Four Ways to Use Up Your Halloween Candy – Math Games & Candy Experiments!

candygraphing2

This year I was finally prepared for the Halloween candy aftermath! I was up before dawn with my trusty Scotch Thermal Laminator and Scotch Thermal Laminating Pouches (these have been worth their weight in gold this year!) making Halloween candy math games and studying candy experiments. If we’re all going to be on a sugar high the day after Halloween – we may as well learning something while we are at it!

My quick work did not disappoint. All three children (ages 3-7) had a blast doing Halloween math games and Halloween candy experiments. It easily held their attention this morning and was completely adaptable to each of their grade levels.

First up was candy graphing with M&Ms and Skittles as pictured above. I used this 2 inch printable graphing paper from Classroom Jr – perfect size for candy counting! And then I laminated those babies so that we can use them again next year! Before we started graphing with the M&Ms, we each guessed which color we would have the most of. The winner – orange! Interesting, huh?

After the graphing, we took a math break and did some candy science. We attended the BYU Chemistry Magic Show a few weeks ago and the kids loved it! (PS if you are in the Utah County area in October – you’ve got to attend!) I knew that doing our own candy experiment would be a hit.

Candy Science Experiments

I gave each child a small glass of water and instructed them to a put a skittle or M&M in the water. We then guessed what we thought would happen and eagerly watched to see if our guess was correct.

They correctly guessed that the color would come off of the candy, but they were so surprised when the letters, S & M, floated to the top. Definitely candy magic!

Skittle Experiment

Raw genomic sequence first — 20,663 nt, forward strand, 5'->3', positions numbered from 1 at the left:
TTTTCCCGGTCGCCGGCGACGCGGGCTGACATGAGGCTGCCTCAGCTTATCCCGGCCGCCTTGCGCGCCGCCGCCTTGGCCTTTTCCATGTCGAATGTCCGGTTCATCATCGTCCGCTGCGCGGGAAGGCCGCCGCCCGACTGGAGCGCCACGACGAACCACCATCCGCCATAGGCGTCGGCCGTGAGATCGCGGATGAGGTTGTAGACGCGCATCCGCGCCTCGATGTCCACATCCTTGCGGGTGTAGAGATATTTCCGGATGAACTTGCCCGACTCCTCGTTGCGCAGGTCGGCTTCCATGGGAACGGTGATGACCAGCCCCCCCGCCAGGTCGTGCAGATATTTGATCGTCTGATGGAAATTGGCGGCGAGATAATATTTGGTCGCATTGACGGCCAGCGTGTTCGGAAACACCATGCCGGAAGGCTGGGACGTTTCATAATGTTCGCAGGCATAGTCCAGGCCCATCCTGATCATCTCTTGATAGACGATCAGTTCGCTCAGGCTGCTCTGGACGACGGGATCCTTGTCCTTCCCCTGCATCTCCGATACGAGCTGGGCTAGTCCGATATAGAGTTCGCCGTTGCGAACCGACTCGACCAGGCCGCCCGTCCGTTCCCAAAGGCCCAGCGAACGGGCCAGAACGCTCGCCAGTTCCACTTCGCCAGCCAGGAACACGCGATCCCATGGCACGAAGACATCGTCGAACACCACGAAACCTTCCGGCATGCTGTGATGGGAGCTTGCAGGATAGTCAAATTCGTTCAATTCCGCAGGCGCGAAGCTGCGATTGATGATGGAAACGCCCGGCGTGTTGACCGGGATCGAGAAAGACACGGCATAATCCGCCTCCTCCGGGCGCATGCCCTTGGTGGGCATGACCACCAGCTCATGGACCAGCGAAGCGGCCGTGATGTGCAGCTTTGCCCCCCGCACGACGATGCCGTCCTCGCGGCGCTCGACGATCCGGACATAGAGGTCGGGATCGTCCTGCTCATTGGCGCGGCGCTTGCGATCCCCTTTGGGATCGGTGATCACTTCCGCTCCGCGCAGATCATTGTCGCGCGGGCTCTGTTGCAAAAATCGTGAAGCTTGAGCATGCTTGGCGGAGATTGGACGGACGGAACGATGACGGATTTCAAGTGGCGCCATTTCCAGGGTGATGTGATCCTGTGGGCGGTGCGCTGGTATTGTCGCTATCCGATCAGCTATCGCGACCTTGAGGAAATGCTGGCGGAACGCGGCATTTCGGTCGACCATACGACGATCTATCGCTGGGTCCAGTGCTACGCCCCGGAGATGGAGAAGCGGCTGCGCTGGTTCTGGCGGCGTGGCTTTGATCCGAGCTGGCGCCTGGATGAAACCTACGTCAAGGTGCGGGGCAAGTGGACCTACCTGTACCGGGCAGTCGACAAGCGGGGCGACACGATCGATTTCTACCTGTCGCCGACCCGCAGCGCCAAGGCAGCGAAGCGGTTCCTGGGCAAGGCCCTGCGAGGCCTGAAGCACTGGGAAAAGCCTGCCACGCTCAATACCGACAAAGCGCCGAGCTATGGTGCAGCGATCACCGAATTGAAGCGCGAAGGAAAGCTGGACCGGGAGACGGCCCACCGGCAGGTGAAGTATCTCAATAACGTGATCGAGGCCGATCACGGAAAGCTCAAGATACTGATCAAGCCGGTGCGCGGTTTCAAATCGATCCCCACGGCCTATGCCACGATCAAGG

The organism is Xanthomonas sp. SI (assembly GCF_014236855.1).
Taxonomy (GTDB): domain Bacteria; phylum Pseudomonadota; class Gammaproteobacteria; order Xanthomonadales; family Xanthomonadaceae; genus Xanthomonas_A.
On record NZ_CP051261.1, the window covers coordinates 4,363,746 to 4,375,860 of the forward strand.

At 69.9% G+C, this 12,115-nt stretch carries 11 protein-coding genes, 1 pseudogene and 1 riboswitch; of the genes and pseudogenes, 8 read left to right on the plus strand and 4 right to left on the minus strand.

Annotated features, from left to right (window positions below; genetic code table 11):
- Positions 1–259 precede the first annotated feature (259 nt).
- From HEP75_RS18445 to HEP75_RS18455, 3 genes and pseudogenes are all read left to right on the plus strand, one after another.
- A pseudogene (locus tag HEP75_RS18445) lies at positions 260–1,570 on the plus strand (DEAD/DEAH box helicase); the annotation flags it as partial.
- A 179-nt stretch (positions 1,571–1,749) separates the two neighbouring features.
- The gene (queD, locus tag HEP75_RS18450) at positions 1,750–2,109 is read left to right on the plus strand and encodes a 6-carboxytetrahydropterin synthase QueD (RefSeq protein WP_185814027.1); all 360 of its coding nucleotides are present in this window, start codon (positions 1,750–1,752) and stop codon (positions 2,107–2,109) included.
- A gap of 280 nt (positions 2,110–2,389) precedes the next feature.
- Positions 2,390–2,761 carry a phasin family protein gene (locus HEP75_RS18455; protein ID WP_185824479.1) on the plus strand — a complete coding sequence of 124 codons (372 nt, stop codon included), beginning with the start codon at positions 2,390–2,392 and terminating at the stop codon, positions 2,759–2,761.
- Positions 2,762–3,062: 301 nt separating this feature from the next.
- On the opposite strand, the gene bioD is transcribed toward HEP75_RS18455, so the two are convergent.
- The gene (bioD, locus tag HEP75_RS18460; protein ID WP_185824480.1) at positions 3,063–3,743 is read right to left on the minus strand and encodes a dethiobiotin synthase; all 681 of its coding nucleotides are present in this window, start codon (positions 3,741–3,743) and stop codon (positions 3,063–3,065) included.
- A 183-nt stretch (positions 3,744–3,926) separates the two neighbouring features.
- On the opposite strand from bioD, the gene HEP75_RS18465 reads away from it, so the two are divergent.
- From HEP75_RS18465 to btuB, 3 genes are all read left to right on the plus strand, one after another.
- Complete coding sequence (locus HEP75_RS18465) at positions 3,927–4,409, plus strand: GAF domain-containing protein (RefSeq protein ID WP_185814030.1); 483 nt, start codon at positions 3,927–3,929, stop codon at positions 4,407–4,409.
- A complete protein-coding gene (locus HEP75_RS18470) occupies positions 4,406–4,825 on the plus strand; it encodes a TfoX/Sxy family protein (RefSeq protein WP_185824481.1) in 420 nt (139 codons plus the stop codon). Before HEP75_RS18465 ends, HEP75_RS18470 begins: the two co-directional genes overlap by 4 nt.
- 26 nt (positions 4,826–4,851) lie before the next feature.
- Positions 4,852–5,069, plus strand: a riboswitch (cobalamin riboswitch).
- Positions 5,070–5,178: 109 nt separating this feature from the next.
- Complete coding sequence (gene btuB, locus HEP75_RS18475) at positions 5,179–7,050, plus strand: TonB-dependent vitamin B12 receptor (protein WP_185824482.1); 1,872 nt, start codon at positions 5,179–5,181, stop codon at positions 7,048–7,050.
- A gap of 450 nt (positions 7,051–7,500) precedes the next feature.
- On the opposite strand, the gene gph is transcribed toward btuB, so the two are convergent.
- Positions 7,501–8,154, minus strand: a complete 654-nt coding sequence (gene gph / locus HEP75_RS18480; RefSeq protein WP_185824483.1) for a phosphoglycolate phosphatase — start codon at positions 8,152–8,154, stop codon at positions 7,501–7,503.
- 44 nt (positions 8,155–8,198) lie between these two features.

We also discovered that the skittle reacted much more quickly with the water than the M&M did.

M&M Candy Experiment

And here’s another shot of the S floating to the top. Very cool when you are a five year old!

Halloween Candy Experiment with Skittles

Next up was more laminated fun with M&Ms. I laminated these quick and easy math pages from the Mama Miss. Both my kindergartner and second grader had fun figuring out different ways to add to a certain number with their candy pieces.

M&M Math

Surprisingly, my kids didn’t gobble up all the candy. They were having too much fun doing the Halloween math games! I think having access to their candy in the morning and having fun with it helped to dull their immediate need to devour the entire bag like some years.

One aspect of this post-Halloween learning time that I loved was that my kindergartner began making up his own games. If you remember from my Halloween Pumpkin Learning Activities post, this boy loves to make patterns! Perfect way to use those M&Ms and Skittles again!

M&Ms for Patterning

We had so much fun together this morning and I am thrilled to have them laminated for next year. I’m sure we will use them throughout the next week or so and then save them for next year (or the next time we have an influx of candy!)

Halloween Candy Math

 

What is your favorite Halloween candy?

How do you handle the Halloween candy in your house?

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62 thoughts on “Four Ways to Use Up Your Halloween Candy – Math Games & Candy Experiments!

  1. courtneyLynne

    Omg this looks like an awesome way to use left over candy!!! My daughter isn2 and has a whole bucket of candy that will probably barely get touched so I should totally do this with her 😉

    Reply
  2. Alisha Kostiuk

    These are great ideas. My son learned to count on MM’s. It sure helps them to pick up math skills quickly.

    Reply
  3. Amanda Love

    What a great way to incorporate all the left over candy. I just took away the extra candy from the kids yesterday. No more candy for the rest of the year, or at least until Christmas.

    Reply
  4. Shauna

    Oh my goodness, this is so funny, but years ago I was struggling with math. I mean; in tears. Then my Step-Mom got a bag of M&M’s out and totally helped me see the equations. Really helped me.

    Reply

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